Sep 01, 2010 12:00AM

an interview with polly borland

Polly Borland's rise from antipodean fashion snapper to globally renowned portrait photographer included a trip to Barry Humphries' toilet, hanging out with Kylie Minogue and Cate Blanchett, and even a quick stop in at Buckingham Palace.

Born in Melbourne, she relocated to London in the eighties to pursue a career in the British photography landscape, her background in fashion soon pushing her into more news-based, portrait-style work for publications including The New York Times, Vogue, Vanity Fair and The Independent. Her one-woman-show Australians opened in the UK in 2000, receiving international attention, and showcasing Australian greats like Barry Humphries, Germaine Greer, Cate Blanchett and John Pilger. Along the way, Borland has also added Silvio Berlusconi, Gordon Brown, Michael Hutchence, Kylie Minogue and - in celebration of her Golden Jubilee - Queen Elizabeth to her portfolio.

Far from limiting herself to the rich and famous, some of Borland's most striking work has featured unconventional subjects. Winning international photographic prizes for her 1994 project ? a look at transvestites in Brazil ? and basing other works around Aboriginal residents at rehab facilities, and others on adults dressed as babies, Borland's portfolio is nothing if not varied.

Polly Borland's latest exhibition Smudge is now showing at Melbourne's Murray White Room, and she took time out from her hectic schedule to answer a few questions for Oyster.

Oyster: What motivated you to become a photographer?

Polly: I loved art history and couldn't draw, so my teacher Neil suggested I take some photos. He built a darkroom in a cupboard at school and I've never stopped taking photos since.

Oyster: As a young artist, what drew you to portraiture in particular?

Polly: People have always interested me; how they looked, and their psychology.

Oyster: What do you think is the essence of good portrait photograph?

Polly: Simplicity and depth!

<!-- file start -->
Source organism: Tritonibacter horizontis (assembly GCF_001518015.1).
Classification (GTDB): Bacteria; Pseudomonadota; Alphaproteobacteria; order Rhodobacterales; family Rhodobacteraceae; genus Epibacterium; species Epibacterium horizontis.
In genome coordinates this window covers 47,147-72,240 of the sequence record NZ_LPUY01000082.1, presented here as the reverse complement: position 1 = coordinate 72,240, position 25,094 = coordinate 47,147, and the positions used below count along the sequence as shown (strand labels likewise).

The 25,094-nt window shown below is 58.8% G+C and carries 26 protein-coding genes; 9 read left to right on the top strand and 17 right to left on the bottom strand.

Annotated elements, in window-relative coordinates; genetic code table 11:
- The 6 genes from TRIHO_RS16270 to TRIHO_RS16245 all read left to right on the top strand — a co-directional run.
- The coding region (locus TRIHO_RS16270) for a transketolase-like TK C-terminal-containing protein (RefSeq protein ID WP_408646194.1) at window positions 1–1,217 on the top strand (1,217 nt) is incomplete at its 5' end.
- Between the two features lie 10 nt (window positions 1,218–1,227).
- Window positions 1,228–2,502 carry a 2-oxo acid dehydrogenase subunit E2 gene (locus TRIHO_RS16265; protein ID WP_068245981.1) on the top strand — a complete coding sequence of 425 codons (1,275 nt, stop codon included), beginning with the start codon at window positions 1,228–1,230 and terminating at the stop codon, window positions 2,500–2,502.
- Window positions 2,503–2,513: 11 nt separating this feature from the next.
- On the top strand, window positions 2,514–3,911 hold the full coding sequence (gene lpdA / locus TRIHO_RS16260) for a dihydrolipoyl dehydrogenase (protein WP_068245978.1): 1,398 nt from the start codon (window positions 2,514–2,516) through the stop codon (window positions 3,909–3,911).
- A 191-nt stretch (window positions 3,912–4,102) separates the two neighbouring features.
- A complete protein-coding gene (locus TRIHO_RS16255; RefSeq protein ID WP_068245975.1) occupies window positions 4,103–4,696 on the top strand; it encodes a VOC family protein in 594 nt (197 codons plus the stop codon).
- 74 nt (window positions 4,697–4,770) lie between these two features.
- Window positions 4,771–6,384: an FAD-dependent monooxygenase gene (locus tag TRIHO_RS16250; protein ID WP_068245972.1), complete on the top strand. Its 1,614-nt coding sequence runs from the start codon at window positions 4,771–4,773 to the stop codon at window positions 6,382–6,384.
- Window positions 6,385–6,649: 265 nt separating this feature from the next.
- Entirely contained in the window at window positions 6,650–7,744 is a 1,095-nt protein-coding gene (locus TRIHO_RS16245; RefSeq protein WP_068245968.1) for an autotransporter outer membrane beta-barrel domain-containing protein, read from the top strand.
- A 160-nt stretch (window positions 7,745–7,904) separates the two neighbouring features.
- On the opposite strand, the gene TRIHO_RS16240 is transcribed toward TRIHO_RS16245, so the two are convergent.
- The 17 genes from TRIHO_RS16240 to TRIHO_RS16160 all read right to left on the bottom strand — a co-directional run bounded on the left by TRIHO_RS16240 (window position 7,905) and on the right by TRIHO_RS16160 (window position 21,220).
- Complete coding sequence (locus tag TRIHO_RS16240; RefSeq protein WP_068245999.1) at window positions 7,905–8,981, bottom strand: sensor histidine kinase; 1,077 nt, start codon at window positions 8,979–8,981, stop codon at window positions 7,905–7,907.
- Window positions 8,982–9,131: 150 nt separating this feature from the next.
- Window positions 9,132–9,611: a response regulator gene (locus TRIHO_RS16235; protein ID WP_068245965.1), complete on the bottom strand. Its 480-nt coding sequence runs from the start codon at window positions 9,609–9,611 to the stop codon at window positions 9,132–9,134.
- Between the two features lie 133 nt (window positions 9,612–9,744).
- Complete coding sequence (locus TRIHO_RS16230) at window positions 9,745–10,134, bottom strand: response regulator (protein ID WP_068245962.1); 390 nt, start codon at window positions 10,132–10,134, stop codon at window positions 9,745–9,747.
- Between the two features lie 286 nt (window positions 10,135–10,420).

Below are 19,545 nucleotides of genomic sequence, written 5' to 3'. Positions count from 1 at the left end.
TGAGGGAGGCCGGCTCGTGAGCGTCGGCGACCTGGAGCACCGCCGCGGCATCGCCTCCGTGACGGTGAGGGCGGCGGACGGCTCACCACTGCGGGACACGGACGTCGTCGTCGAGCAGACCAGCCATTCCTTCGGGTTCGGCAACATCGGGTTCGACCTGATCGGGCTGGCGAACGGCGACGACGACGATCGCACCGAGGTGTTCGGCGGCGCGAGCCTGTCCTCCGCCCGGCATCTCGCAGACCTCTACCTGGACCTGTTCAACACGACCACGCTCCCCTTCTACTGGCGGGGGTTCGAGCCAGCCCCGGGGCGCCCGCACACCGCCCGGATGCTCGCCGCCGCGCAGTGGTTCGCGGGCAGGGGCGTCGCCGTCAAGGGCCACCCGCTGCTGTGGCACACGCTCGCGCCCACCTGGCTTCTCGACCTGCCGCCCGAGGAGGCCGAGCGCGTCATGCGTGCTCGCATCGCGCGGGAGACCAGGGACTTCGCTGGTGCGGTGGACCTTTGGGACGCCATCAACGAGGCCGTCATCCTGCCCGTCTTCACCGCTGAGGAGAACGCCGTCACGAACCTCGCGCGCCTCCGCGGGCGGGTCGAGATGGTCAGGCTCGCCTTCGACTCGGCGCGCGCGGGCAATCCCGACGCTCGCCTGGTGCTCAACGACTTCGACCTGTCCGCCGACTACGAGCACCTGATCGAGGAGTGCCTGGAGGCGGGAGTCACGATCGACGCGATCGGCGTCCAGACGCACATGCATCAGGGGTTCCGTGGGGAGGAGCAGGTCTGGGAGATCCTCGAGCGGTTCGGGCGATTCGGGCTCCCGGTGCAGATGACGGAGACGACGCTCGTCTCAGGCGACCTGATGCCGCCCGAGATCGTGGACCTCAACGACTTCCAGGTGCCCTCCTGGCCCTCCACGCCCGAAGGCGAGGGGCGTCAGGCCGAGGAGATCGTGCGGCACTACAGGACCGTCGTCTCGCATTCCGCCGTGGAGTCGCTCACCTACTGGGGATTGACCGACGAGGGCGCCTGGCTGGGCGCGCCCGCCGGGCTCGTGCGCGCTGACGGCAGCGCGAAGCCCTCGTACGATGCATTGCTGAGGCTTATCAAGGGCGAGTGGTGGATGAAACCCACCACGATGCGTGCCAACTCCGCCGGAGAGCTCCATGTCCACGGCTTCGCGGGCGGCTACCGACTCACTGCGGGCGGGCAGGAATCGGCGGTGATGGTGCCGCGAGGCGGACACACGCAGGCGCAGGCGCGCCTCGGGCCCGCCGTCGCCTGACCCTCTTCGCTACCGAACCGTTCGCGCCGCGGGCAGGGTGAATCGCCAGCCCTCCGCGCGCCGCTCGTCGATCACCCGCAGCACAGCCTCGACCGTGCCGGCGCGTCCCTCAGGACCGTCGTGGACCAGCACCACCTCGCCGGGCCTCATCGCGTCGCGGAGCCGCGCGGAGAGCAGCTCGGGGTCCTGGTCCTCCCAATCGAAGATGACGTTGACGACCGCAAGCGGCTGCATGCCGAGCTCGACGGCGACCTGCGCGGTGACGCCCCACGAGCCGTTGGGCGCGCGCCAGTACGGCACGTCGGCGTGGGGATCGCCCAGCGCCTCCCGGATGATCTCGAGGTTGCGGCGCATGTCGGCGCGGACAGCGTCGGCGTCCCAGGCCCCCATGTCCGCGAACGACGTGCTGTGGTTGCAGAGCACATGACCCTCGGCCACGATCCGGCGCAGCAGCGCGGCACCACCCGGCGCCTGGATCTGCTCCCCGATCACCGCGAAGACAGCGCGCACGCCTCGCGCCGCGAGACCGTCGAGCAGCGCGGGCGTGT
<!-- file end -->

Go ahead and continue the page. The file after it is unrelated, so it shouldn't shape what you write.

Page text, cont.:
Oyster: You relocated to the UK from Melbourne many years ago. Are there any aspects of Australia that you miss?

Polly: The bush and sea! My family and friends!

Oyster: You work with a wide range of subjects, ranging from incredibly well-known icons to the anonymous . Who do you most enjoy working with, and why?

Polly: All people fascinate me, so I enjoy working with everyone, unless they are difficult.

Oyster: Do you look for anything in particular in a subject?

Polly: Empathy.


Oyster: When you are shooting a subject, do you have preconceived notions of how you will shoot them or are do your choices evolve during the process itself?

Polly: Sometimes I go in with a plan, usually a visual one like a back drop, but always I try to keep it simple.

Oyster: Do you find any of your portraits in particular most representative of you as an artist?

Polly: The Queen portraits.

Oyster: Is there a consistent theme or feeling that you try to retain in all of your photographs?

Polly: Directness, clarity and simplicity.

Oyster: Your exhibition 'Smudge' is currently showing at the Murray White Room in Melbourne. Do you find there is a difference in exhibiting your work in Australia?

Polly: No, it's nerve-racking everywhere.


Oyster: What were your intentions behind the bizarre subjects in 'Smudge'? Are you hoping to provoke a particular reaction from the audience?

Polly: I create work to please myself and I hope other people will like it!

Oyster: It is interesting, particularly as a portrait photographer, that the works in 'Smudge' conceal the identity of your subjects. What motivated these pieces?

Polly: I'm not sure what motivated this work other than I was playing with my imagination; it's like child's play mixed with adult sub-conscious.

Oyster: Who is your dream photographic subject?

Polly: My son, my friends and I would have loved to have photographed Michael Jackson and Princess Diana.

Oyster: Tell us all about photographing the Queen! What was she like? How did you feel? Were you nervous? Congratulations on that by the way ? we loved the end product!

Polly: I was incredibly nervous and lost the power of speech! She was nice but in a hurry and I'm very pleased with the result! I also took my own backgrounds into Buckingham Palace which helped make the photos!

Oyster: Do you have any exciting projects in the pipeline?

Polly: Smudge is being turned into a book and being shown in a new gallery space in Madrid in November 2010. I'm also having a survey show in Queensland University Gallery, curated by Alison Kubler in 2012.

Oyster: Thanks for your time!


Interview: Lillian McKnight

Introduction: Josh Butler

Photographs from Murray White Room